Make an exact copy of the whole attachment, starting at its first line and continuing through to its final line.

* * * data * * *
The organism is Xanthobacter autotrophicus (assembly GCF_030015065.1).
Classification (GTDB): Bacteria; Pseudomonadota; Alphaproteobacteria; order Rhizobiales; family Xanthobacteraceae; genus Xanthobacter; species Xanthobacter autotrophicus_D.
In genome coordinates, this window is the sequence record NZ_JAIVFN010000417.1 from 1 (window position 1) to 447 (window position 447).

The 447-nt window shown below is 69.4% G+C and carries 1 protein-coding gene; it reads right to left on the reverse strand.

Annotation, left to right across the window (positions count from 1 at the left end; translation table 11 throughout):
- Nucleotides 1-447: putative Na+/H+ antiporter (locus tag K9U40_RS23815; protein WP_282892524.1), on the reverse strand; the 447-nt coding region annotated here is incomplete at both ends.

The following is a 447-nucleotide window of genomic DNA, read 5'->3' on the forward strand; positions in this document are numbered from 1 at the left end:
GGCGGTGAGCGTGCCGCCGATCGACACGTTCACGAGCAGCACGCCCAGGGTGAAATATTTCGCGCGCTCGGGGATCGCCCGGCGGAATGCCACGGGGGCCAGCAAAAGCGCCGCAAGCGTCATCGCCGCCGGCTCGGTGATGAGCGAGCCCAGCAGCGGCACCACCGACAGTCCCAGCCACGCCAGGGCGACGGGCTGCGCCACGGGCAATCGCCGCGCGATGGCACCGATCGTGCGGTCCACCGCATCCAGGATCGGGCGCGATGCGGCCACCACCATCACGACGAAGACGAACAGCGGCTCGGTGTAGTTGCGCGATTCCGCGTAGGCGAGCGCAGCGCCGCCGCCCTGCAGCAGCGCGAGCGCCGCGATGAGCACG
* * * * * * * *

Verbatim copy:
The organism is Xanthobacter autotrophicus (assembly GCF_030015065.1).
Classification (GTDB): Bacteria; Pseudomonadota; Alphaproteobacteria; order Rhizobiales; family Xanthobacteraceae; genus Xanthobacter; species Xanthobacter autotrophicus_D.
In genome coordinates, this window is the sequence record NZ_JAIVFN010000417.1 from 1 (window position 1) to 447 (window position 447).

The 447-nt window shown below is 69.4% G+C and carries 1 protein-coding gene; it reads right to left on the reverse strand.

Annotation, left to right across the window (positions count from 1 at the left end; translation table 11 throughout):
- Nucleotides 1-447: putative Na+/H+ antiporter (locus tag K9U40_RS23815; protein WP_282892524.1), on the reverse strand; the 447-nt coding region annotated here is incomplete at both ends.

The following is a 447-nucleotide window of genomic DNA, read 5'->3' on the forward strand; positions in this document are numbered from 1 at the left end:
GGCGGTGAGCGTGCCGCCGATCGACACGTTCACGAGCAGCACGCCCAGGGTGAAATATTTCGCGCGCTCGGGGATCGCCCGGCGGAATGCCACGGGGGCCAGCAAAAGCGCCGCAAGCGTCATCGCCGCCGGCTCGGTGATGAGCGAGCCCAGCAGCGGCACCACCGACAGTCCCAGCCACGCCAGGGCGACGGGCTGCGCCACGGGCAATCGCCGCGCGATGGCACCGATCGTGCGGTCCACCGCATCCAGGATCGGGCGCGATGCGGCCACCACCATCACGACGAAGACGAACAGCGGCTCGGTGTAGTTGCGCGATTCCGCGTAGGCGAGCGCAGCGCCGCCGCCCTGCAGCAGCGCGAGCGCCGCGATGAGCACG